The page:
The quickest way to get me to “check out” of an intelligent baseball conversation is to discuss a modern-day pitcher’s win-loss record as a major factor in how good the pitcher is. In an era in which good pitchers routinely exit games with a third or more of the game left to play, pitchers simply do not earn enough decisions to make the “wins” statistic pertinent.
Given that most baseball fans place little relevance on the “wins” statistic, we might as well try to improve the stat, and I have one good way to do this. The official scorer of a game should be given discretion to award a win to a starting pitcher any time that both of these criteria are met: a) His team has won the game. (Obviously) b) He has pitched at least five innings.
You might be wondering, “Nice work, Mike. It has been that way since Doubleday invented the sport.”
True, but I have removed the third criterion, that which requires a pitcher to be the most recent guy on his team to have thrown a pitch as of the moment his team takes the lead. This is my big change. This rule is an anachronism. It was created in the 1800s when pitchers routinely pitched complete games. Additionally, it was not until the late 1980s and early 1990s that managers started to remove pitchers who were pitching well. Before that time, managers did not worry about pitch counts or fatigue. If the pitcher was effective, he was remaining in the game.
As a result, there were relatively few cases in which a pitcher would pitch very well but not receive a decision. In modern baseball, it is commonplace for a pitcher to exit a game in the 6th or 7th inning while clinging to a 2-1 or 3-1 lead or losing 2-1 or 3-1. Of course, this means that bullpens have 3 or 4 innings to blow that 2-1 lead or 3-1 lead. It also means that bullpens have 3 or 4 innings to keep deficits within 2 runs. In either of these cases; if a team takes the lead to stay while a reliever is in the game for this team, which pitcher is most responsible for the team’s victory? More often than not, it is the starting pitcher.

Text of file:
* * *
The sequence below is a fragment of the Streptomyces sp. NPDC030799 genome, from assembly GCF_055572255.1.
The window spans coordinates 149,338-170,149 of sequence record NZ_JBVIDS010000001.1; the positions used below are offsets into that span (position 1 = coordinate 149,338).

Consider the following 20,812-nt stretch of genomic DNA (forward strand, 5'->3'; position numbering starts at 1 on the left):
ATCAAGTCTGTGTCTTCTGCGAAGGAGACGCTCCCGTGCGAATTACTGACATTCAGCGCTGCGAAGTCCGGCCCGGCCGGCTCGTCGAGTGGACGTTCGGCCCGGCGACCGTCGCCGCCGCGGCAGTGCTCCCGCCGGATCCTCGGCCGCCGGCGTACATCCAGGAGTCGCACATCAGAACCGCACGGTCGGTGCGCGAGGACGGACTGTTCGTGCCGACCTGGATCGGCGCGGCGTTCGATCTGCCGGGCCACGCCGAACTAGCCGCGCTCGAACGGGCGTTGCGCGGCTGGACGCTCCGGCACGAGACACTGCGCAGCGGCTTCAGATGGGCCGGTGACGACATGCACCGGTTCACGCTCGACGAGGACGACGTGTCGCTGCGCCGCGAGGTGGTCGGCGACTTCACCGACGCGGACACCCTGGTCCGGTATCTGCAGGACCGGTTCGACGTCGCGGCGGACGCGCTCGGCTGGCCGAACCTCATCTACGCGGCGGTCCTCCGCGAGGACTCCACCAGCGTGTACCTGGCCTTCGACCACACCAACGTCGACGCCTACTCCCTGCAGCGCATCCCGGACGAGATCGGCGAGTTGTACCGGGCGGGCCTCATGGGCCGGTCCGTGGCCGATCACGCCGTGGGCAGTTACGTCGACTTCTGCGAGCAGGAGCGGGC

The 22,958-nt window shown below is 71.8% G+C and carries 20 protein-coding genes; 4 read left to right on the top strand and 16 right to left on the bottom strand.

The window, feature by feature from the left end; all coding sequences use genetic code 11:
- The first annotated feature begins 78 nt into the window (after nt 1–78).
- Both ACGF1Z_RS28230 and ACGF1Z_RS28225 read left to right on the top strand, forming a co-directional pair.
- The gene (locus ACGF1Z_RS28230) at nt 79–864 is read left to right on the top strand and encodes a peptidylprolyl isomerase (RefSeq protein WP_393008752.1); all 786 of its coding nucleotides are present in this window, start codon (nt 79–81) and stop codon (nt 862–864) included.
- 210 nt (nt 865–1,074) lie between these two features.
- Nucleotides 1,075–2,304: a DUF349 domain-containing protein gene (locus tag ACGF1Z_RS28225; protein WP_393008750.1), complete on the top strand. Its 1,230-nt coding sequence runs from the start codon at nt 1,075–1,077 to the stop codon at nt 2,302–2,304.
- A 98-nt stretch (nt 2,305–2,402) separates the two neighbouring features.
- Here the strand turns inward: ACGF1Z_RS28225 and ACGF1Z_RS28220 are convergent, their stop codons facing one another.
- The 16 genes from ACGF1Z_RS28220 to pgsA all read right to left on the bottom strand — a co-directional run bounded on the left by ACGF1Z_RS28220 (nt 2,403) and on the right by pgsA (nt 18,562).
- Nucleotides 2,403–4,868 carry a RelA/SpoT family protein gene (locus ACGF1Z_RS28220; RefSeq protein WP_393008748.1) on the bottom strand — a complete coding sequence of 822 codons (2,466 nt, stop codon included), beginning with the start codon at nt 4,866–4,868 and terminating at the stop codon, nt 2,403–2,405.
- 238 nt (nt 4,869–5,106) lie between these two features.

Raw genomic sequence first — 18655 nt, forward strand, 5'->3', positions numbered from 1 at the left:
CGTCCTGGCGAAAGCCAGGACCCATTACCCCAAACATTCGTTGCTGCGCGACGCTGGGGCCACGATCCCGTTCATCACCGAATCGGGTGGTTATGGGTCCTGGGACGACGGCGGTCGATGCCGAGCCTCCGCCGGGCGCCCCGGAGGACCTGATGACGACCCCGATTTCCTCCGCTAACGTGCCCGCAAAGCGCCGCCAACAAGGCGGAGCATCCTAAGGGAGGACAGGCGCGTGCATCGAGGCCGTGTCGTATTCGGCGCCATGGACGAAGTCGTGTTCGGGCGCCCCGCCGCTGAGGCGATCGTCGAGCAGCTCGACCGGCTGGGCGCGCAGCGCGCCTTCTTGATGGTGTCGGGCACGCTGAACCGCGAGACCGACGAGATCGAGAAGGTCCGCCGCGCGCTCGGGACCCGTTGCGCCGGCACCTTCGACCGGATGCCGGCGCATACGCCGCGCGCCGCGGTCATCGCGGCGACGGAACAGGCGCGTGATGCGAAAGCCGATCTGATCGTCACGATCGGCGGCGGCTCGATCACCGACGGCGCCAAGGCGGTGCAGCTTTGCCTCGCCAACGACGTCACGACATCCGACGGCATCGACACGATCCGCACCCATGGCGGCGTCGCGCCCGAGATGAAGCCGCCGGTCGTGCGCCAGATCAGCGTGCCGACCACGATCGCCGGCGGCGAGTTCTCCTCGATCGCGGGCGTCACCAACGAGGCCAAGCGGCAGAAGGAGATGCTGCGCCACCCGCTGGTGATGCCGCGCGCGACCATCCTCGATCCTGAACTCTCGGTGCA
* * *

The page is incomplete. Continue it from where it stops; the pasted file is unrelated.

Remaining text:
Why not allow the starting pitcher to earn the victory in any case where he is the pitcher most responsible for the team’s win? Let the statistic measure what it is supposed to measure. If a bullpen coughs up a lead, but that teams wins anyway; why should the mediocre reliever earn the win? By the same token, if three relievers pitch one shutout inning apiece to keep their team down 3-1, it seems to me that the guy who threw 6 innings of 3-run ball should earn the win if his team comes back in the end. In fact, Jacob deGrom gave us a textbook example of my philosophy on Friday night against the Rays. He pitched 8 innings of 1-run ball, left with the game tied at 1, and watched as Jose Bautista’s walk-off grand slam in the 9th inning gave the Mets a 5-1 win. Jeurys Familia pitched 1 inning that night and earned the win, but that should be deGrom’s win. Jacob was the pitcher most responsible for the Mets’ win, so he should receive credit for it.
Of course, this is not my first time recommending a change to baseball. Therefore, I know there is sometimes disdain for me trying to change things in a sport with many purists. Therefore, I have two additional points before the angry mob comes for me:
1) If you are worried that this change will inflate “Wins” numbers compared to guys’ totals in the past, stop trying to make intergenerational comparisons. The pitchers from olden days will always be better than the modern-day guys because the past guys threw so many more innings. With all the bullpen decisions that these current starters render, plenty of these games will become losses. Therefore, the “Wins” totals from olden days will continue to stay well above the modern-day totals. Remember that the modern-day pitcher also forgoes more wins than olden-day pitchers did to both injuries and sub-5-inning starts.
2) If you do not like that the official scorer has discretion, be aware that he/she already has some. The official scorer is, in fact, allowed to award a win to a relief pitcher who said scorer thinks has contributed more to the victory than the guy who was on the mound when his team took the lead. The only caveat is that it is that the scorer must hand the win to a reliever, not a starter. Perfect example: June 30, 2000: Second-best Mets game that I ever attended. Mike Piazza capped the Mets’ 10-run 8th inning with a go-ahead homerun. The official scorer gave the win to Armando Benitez, who came in for the 9th inning, as opposed to Eric Cammack, who was on the mound to finish the Top of the 8th.
Thus, official scorers already have some discretion. I think it makes sense to give them a little bit more. This would not make “Wins” a perfect stat for discussing pitchers’ greatness, but it would at least move the stat in the right direction.